Syrian Refugees Struggle for Survival

Syrian Refugees Struggle for Survival

Hana Ali, Staff Writer

They’re humans, just like you and I. Due to persecution from their government, ISIS and other rebel groups the successful doctor, teacher or postal worker is now known as a Syrian refugee. That refugee now has different worries and priorities. Instead of taking care of their patients, crafting lesson plans or delivering mail, they are trying to find something for their starving, malnourished children to eat or a place for them to call home.

They’re fleeing their jobs, homes and semblance of normalcy. Their entire lives, in such a short time, turned a full 360 degrees. The leaders of the United States need to understand that Syrian refugees are helpless, innocent people who are just fighting for basic needs and their lives back.

Many wonder why refugees can’t return to their homeland. Well, just like many of us would be, they are fearful of terroristic threats. In reality however, they are experiencing terrorism first-hand. They are deliberately forced or are running from their homes because of their fears. Additionally, they simply have nothing to return to since the crisis has eradicated entire cities that were once thriving commercial centers.

Since March 2011, more than 11 million people in a country of 22 million, have been killed or forced to flee their homes during Syria’s civil war. Additionally, more than 16 million people, in and out of Syria, are in need of assistance.

Doctors Without Borders estimates that up to two million Syrians are trapped in sieges. Electricity and running water is usually cut off. The aid that does arrive is often too scarce or is confiscated by rebel groups. According to, the government has committed crimes against humanity with their horrendous treatment of detainees since the beginning of the civil war.

To refugees, after five long years, it as if the Western world is deliberately blind to the unimaginable atrocities they experience every day.

In an NPR interview, Dr. Rajia Sharhan, a nutritionist with UNICEF, said she saw children and adults so weak they couldn’t move or talk because they were suffering from malnutrition in the besieged village of Madaya in Syria. Most of these people were eating grass and drinking water and salt to survive. The village held signs and posters begging for aid. Despite that aid from the UN and partners reached them Jan. 11, they are still struggling to survive. Especially during the harsh winter, the fact that many own just the clothes on their backs makes it even harder to have hope. There are also millions in crowded refugee camps in neighboring countries facing similar conditions of scarce resources and inadequate shelter.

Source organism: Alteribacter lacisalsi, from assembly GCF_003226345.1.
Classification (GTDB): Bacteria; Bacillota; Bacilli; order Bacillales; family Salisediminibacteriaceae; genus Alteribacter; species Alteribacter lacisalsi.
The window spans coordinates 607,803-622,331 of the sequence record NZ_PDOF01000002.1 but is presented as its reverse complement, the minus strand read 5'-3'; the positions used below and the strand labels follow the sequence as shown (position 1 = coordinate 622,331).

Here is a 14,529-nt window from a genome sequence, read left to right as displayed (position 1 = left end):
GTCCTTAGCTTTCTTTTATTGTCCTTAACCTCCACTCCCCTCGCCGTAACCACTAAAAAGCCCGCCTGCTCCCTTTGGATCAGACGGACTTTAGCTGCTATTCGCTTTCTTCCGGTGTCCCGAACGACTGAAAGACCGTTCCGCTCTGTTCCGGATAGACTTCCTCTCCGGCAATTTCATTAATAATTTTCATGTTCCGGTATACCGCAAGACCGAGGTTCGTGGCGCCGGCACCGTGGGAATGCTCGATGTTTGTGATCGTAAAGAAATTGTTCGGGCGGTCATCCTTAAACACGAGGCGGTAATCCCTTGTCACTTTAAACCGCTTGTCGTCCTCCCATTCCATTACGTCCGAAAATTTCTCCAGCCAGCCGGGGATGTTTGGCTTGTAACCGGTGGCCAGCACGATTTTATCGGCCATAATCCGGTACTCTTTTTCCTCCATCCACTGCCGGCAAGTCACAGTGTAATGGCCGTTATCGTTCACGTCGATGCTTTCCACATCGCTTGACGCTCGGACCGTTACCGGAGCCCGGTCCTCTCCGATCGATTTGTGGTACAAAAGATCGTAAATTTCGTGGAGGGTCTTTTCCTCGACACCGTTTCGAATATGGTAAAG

President Obama has planned to welcome 10,000 refugees by the end of 2016. So far, according to, the United States has taken in 2,500 Syrian refugees since 2012. Canada has brought in more than 10,000 in the last two months and plans to fulfill their goal of settling 25,000 by the end of February. We are capable of opening our doors, far and wide, as well.

However, some are fearful of the threat of terrorism arriving within the crowds of refugees. Following the Paris attacks where one of the attackers was falsely identified as a Syrian refugee because of his fake passport, 31 states announced their opposition to welcoming refugees.

It’s important to realize that to be admitted as a refugee in the United States, you must undergo a long vetting process that includes interviews, a medical evaluation, security screenings and much more that could take up to two years. noted how non-refugees have carried out all terrorist attacks over the past 35 years and receiving a student visa or tourist visa would be much easier than applying to enter as a refugee. With a system this thorough and lengthy, the threat of terrorism is lowered tremendously meaning we should continue to welcome them.

According to the U.N., more than half of Syrian refugees are under the age of 18. Imagine if that were your child, sibling, friend or student. Imagine how different their lives would be. Syrian refugees are just like you and I. But now, they can’t go to school, they can’t see some of their family members or friends because they’re dead and they can’t have a childhood. Not only are there suffering children, but there are widowed mothers and fathers as well. This crisis is affecting everyone. Compassion has no race and it doesn’t have a religion, it just makes you human. So just remember they’re humans too.